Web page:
The words we use and the way we think interact, all the time. They influence our beliefs, our mental models, and thus our actions. In the investment industry we have our high priest memes of beta, alpha, CAPM, benchmarks and tracking error. SAA, strategic asset allocation, is part of this lexicon. It is time to realise when using this term that it may be unhelpful because of the constraints to our thinking it brings in its wake.
“SAA is not dead, but we surely need to do a bit of SRA thinking before we get to the strategic allocation of the actual assets.”
I recently attended a conference session where the topic was SAA: plugging the SDG and climate finance gap. An under-researched area, to be sure. The session’s facilitator helpfully highlighted objectives, investment strategy and SAA as key concepts for an asset owner to lead them through their high-level decision-making. Investment beliefs were not mentioned. Then the lead speaker with an energy background acknowledged they had no SAA experience, though they did mention risk. Next up, a panellist advised us to rethink SAA. Helpful. Then another speaker said they did not want to use the word risk, but promptly used it over ten times, and introduced the SDGs. Another panellist took a very social approach to risk. And one panellist only got to investment beliefs once the session was 65 minutes old. It really is time to let real world risks influence our thinking about investment strategy.
Their comments made an excellent case for retooling a piece of SAA as SRA, strategic risk allocation. SAA brings with it all the baggage of our current thinking about investment strategy. The newer big risks that SAA must deal with, like climate change, find it hard to get a look in. The SAA models can’t cope. And we know SAA is really a risk allocation exercise, anyway.My own thinking had been evolving after an event in the same week (yes, this was PRI in Person, in Paris). A speaker was extolling the virtues of the new low carbon indices which are emerging from the work on the EU Sustainable Finance Action Plan. After saying how good the indices are, they said they had some concerns about the tracking error that the indices showed versus standard market indices. What a strange view! Surely an investor chooses the new indices since they offer a better metric to capture the investor’s low carbon beliefs, their desired capital market risk exposures. In that case the tracking error that makes sense is surely that of an actual portfolio against the low carbon index, not that of a low carbon index against a standard one. I was reminded of a piece of research that a wise colleague wrote many years ago about another consulting firm’s advocacy for a multi-nationals index. The title did not endear my colleague to the other firm: Shall we bend the indices or straighten our thinking?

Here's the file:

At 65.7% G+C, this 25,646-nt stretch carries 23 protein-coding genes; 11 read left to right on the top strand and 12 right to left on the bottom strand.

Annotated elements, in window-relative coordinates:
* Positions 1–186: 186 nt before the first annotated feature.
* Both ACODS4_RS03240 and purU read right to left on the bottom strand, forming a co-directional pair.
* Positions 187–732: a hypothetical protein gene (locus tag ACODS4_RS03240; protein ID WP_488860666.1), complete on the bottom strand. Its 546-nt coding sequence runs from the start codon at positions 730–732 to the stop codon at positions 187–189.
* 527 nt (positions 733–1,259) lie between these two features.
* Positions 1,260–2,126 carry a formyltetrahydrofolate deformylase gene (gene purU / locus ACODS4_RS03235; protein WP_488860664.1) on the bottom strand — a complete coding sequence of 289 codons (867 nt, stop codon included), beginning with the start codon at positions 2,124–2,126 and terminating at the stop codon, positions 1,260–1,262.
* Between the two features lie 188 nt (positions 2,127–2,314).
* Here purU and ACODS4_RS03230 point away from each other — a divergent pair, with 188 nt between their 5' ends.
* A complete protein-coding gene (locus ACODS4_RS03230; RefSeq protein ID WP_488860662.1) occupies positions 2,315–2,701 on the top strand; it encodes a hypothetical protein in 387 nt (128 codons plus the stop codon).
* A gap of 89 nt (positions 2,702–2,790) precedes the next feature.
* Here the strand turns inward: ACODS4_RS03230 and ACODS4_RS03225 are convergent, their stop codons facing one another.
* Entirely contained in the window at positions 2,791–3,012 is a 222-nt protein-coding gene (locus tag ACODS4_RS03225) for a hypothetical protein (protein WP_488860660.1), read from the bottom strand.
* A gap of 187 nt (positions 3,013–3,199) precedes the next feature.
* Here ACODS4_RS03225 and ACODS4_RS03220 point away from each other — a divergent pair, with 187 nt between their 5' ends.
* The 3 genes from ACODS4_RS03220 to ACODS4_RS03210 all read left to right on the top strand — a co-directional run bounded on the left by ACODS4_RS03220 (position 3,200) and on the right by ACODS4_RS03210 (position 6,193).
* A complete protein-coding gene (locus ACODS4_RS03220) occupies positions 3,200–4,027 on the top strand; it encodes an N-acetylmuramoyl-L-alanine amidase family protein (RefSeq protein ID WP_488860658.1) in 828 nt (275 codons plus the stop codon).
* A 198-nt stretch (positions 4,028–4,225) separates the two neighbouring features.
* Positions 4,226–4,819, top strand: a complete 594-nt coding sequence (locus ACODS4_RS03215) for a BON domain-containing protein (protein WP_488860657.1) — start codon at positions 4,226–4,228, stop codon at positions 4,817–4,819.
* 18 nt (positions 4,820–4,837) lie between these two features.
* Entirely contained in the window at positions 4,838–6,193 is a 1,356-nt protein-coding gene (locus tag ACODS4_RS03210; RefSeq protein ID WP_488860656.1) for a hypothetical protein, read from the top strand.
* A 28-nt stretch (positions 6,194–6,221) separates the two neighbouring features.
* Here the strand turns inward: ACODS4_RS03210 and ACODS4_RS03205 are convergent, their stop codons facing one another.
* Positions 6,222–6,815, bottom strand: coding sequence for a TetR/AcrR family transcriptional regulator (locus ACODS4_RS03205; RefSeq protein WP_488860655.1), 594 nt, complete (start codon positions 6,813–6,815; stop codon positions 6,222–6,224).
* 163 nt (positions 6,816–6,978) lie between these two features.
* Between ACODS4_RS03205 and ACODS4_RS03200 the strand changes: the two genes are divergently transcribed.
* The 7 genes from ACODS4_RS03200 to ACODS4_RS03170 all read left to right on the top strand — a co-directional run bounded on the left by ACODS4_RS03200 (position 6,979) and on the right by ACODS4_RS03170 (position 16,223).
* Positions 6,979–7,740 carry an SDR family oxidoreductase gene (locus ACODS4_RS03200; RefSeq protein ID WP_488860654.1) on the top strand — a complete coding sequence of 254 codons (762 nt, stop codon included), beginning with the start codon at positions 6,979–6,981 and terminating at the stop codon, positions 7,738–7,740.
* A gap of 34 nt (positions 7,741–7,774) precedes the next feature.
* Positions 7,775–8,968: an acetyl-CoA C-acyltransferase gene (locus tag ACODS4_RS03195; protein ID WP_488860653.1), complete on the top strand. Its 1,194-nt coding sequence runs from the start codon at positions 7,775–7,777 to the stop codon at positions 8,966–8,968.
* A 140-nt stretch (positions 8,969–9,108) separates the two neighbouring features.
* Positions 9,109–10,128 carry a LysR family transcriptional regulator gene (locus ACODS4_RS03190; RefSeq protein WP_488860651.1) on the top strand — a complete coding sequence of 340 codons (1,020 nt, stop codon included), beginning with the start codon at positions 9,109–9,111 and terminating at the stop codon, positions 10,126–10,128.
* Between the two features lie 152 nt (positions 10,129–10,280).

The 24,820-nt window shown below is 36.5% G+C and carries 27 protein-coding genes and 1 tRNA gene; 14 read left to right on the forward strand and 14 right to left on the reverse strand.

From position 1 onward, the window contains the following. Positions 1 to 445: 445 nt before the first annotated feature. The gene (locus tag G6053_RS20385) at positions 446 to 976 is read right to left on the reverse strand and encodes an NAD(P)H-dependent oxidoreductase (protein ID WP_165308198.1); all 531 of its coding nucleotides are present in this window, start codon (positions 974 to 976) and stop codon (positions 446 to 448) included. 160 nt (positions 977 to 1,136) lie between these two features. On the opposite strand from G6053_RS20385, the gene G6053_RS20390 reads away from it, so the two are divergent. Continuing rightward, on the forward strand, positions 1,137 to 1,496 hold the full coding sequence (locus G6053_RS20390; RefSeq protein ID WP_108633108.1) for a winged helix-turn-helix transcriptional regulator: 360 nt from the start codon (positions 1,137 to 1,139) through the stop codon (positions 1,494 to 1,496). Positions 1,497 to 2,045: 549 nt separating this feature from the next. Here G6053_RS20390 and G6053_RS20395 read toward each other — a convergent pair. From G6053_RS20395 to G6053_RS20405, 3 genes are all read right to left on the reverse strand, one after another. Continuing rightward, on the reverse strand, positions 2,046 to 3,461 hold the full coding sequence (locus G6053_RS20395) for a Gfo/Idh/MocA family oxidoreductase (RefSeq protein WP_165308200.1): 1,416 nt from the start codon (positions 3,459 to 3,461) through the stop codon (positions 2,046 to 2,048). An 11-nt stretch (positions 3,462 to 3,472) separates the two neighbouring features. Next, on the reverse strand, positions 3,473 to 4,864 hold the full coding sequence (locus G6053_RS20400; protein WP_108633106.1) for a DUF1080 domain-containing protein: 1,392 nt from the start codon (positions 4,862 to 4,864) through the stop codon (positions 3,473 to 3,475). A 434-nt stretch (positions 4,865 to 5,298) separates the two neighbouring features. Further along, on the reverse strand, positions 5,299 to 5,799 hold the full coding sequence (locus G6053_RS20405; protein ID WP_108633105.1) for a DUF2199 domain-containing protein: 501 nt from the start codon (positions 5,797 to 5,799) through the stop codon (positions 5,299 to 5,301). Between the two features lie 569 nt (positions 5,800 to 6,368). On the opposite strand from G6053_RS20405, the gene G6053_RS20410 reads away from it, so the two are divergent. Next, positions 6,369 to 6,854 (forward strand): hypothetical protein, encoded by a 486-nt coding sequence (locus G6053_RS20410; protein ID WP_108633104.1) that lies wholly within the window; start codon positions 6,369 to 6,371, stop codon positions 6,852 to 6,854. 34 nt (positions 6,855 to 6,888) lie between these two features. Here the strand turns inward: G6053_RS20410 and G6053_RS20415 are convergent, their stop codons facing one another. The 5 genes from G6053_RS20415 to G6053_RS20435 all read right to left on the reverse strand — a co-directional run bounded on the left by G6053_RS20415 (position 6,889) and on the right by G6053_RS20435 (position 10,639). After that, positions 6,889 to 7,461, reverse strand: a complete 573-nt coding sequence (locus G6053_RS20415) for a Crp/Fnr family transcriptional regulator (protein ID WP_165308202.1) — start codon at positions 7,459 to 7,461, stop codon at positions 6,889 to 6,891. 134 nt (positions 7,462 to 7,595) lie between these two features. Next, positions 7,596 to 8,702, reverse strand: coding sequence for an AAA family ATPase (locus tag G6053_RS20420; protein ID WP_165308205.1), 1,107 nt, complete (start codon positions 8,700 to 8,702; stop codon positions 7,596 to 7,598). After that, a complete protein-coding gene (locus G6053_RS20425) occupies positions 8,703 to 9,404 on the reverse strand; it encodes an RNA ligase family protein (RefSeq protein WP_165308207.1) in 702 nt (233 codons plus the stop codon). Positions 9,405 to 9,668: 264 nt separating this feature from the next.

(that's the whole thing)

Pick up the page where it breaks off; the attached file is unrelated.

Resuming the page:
Can we change the way we think and talk about this? I believe we can. Strategic Risk Allocation, SRA, links the big risks lurking in the real world with strategic investment risk. As we consider how to tackle risks such as climate change, SRA gives us a new space to do some good thinking before we get to SAA. The tyranny of benchmarks and those tracking error concerns don’t encroach as much. SRA is amenable to a number of qualifying descriptions: climate-aware SRA, SDG-aware SRA, Paris-aligned SRA. Readers will think of more. SAA is not dead, but we surely need to do a bit of SRA thinking before we get to the strategic allocation of the actual assets.
When I put it to the panel what they had just crafted, in collaboration, one panellist kindly said they loved the SRA idea. Her firm advises and influences many $bns. Do others who work in this area believe the time for SRA has come?